Assume the same facts as in Example 26.1, except that the stock is selling at $21 a share. The formula amount is – $4((=$21 – $25) × 1). However, zero will be assigned.
Warrants do not have an investment value because there are no interest, dividends, or voting rights. Therefore, the market value of a warrant is only attributable to its convertibility feature into common stock. However, the market price of a warrant is typically more than its theoretical value, which is referred to as the premium on the warrant. The lowest amount that a warrant will sell for is its theoretical value.
The value of a warrant depends on the remaining life of the option, dividend payments on the common stock, the fluctuation in price of the common stock, whether the warrant is listed on the exchange, and the investor’s opportunity. There is a higher price for a warrant when its life is long, the dividend payment on common stock is small, the stock price is volatile, it is listed on the exchange, and the value of funds to the investor is great (because the warrant requires a lesser investment).
ABC stock has a market value of $50. The exercise price of the warrant is also $50. Thus, the theoretical value of the warrant is $0. However, the warrant will sell at a premium (positive price) if there is the possibility that the market price of the common stock will exceed $50 prior to the expiration date of the warrant. The more distant the expiration date, the greater will be the premium, since there is a longer period for possible price appreciation. The lower the market price relative to the exercise price, the less the premium will be.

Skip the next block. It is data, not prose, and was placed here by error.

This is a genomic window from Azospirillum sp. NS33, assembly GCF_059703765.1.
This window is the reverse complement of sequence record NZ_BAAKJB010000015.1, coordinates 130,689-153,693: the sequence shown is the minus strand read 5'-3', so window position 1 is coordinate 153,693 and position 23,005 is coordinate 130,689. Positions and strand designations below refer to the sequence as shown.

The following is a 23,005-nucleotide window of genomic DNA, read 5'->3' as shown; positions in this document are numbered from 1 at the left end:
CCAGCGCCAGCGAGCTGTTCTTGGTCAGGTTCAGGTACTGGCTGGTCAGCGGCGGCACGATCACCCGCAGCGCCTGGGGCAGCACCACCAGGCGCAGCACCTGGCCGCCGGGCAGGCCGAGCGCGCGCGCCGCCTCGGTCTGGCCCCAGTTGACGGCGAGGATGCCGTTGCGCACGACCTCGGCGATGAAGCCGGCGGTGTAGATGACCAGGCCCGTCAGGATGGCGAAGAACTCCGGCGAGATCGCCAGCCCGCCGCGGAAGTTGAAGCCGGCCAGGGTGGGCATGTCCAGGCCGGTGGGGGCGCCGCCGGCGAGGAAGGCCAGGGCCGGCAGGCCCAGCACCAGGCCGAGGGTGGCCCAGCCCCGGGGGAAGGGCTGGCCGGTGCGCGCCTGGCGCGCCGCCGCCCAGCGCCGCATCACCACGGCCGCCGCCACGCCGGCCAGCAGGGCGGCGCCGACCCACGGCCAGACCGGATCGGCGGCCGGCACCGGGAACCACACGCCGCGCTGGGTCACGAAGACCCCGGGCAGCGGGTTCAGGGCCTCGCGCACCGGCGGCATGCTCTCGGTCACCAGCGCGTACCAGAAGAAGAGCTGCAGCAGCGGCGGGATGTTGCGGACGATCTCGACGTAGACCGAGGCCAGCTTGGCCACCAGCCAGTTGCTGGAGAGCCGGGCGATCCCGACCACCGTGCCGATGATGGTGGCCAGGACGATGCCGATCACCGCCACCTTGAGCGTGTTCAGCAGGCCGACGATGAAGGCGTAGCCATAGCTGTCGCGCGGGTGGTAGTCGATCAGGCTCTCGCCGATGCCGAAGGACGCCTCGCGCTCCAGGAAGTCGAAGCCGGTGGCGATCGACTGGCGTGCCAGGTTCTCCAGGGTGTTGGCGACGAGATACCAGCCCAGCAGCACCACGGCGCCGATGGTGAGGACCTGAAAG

Assume the same facts as in the previous example, except that the current market price of the stock is $35. In this case, the warrant’s premium will be much lower since it would take longer for the stock’s price to increase above $50 a share. If investors expect that the stock price would not increase above $50 at a later date, the value of the warrant would be $0.
If the market price of ABC stock rises above $50, the market price of the warrant will increase and the premium will decrease.
In short words, when the stock price exceeds the exercise price, themarket price of the warrant approximately equals the theoretical value so the premium disappears. The reduction in the premium arises because of the lessening of the advantage of owning the warrant compared to exercising it.
Advantages and Disadvantages of Warrant
The advantages of issuing warrants are:
- They serve as ‘‘sweetener’’ for an issue of debt or preferred stock.
- They permit the issuance of debt at a low interest rate.
- They allow for balanced financing between debt and equity.
- Funds are received when the warrants are exercised.
The disadvantages of issuing warrants are:
- When exercised they will result in a dilution of common stock which in turn lowers the market price of stock.
- They may be exercised when the business has no need for additional capital.